The sale price of a council house was based on its market value but also included a 33% to 50% discount to reflect the rents paid by tenants and encourage take-up. The policy became one of the major planks of Thatcherism.

Evidence of Mr Scargill's attempt to buy the Barbican property under the scheme is contained in legal documents obtained by the BBC's Inside Out programme.

The papers relate to a court case last year in which Mr Scargill lost the right to stay in his London flat for life at the expense of the NUM.
Arthur Scargill (centre) was the figurehead of the National Union of Miners (NUM)

The 76-year-old told the BBC that had he succeeded in buying the flat he would subsequently have transferred its ownership to the union.

He said this would have saved the union a substantial amount of money and provided it with an asset.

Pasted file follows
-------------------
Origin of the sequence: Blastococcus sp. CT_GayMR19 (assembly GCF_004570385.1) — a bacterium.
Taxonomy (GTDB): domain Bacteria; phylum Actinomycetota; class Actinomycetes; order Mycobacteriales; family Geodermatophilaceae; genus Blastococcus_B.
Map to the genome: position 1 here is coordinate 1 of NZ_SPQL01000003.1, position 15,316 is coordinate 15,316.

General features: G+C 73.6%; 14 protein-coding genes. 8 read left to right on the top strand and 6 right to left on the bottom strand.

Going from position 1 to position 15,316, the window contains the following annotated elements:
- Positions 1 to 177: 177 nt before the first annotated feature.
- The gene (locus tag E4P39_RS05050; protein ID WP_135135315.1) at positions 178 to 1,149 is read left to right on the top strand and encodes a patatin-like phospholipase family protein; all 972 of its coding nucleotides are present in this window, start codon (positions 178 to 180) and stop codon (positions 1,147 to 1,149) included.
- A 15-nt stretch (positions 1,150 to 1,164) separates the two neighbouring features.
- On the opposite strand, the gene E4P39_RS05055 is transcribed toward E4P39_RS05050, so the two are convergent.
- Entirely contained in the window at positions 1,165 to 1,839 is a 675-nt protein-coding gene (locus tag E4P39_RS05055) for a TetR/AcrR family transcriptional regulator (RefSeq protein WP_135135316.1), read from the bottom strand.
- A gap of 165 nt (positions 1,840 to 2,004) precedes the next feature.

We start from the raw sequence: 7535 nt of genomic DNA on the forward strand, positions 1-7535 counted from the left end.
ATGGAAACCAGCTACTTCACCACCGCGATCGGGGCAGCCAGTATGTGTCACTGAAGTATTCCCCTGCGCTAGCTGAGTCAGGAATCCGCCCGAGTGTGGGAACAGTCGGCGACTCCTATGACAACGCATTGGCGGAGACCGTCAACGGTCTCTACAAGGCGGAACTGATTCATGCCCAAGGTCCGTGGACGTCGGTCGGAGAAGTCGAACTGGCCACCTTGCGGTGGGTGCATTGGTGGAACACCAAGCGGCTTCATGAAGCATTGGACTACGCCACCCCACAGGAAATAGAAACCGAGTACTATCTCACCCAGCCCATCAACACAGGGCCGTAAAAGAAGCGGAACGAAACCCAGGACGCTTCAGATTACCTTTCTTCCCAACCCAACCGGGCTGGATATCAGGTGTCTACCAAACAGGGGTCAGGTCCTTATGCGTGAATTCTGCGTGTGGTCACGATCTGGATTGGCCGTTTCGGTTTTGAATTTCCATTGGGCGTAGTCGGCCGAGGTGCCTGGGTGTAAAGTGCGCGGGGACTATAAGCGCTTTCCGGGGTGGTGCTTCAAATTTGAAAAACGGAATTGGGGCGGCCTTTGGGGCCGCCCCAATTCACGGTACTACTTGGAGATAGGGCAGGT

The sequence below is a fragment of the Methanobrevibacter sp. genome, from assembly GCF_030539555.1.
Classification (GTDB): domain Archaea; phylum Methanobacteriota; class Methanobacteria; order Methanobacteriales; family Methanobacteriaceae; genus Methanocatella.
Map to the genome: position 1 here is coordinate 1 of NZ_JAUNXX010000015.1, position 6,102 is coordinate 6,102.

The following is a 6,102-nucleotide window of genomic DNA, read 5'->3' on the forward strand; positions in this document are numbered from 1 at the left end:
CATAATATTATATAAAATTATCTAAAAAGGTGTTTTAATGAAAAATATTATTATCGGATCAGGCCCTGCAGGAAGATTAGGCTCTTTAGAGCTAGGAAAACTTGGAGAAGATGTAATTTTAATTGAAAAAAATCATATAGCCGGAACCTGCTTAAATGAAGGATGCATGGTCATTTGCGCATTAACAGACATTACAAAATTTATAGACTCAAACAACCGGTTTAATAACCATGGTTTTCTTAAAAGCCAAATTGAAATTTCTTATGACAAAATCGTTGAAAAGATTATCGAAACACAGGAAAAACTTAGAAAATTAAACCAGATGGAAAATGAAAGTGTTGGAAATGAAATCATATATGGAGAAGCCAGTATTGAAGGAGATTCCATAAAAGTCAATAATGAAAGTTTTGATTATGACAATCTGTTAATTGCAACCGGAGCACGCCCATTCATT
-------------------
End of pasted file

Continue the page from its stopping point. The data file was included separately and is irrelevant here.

However, his application was refused because the flat in the Barbican Estate's Shakespeare Tower was not Mr Scargill's primary residence.

He did not mention in his application that the flat was paid for by the NUM and it was established in the Barbican court case that, from 1991 until 2008, the NUM's national executive committee did not know it was paying for the flat.

NUM general secretary Chris Kitchen said: "The fact that Scargill tried to use Thatcher's right-to-buy scheme is bad enough, but there is no evidence it would have been signed over to the NUM for the benefit of the members.

"We just have his word which 10 years ago would have been enough for me, but not now.

"Unfortunately the perception I had of Arthur the great trade unionist, socialist, just is nothing like the reality as to the man that I know now and that I've been at loggerheads with for most of my term of office."

Former Scargill loyalist Jimmy Kelly, a miner at the Edlington Main pit near Doncaster in the 1980s, said he was astonished to learn of the attempt to buy the Barbican flat.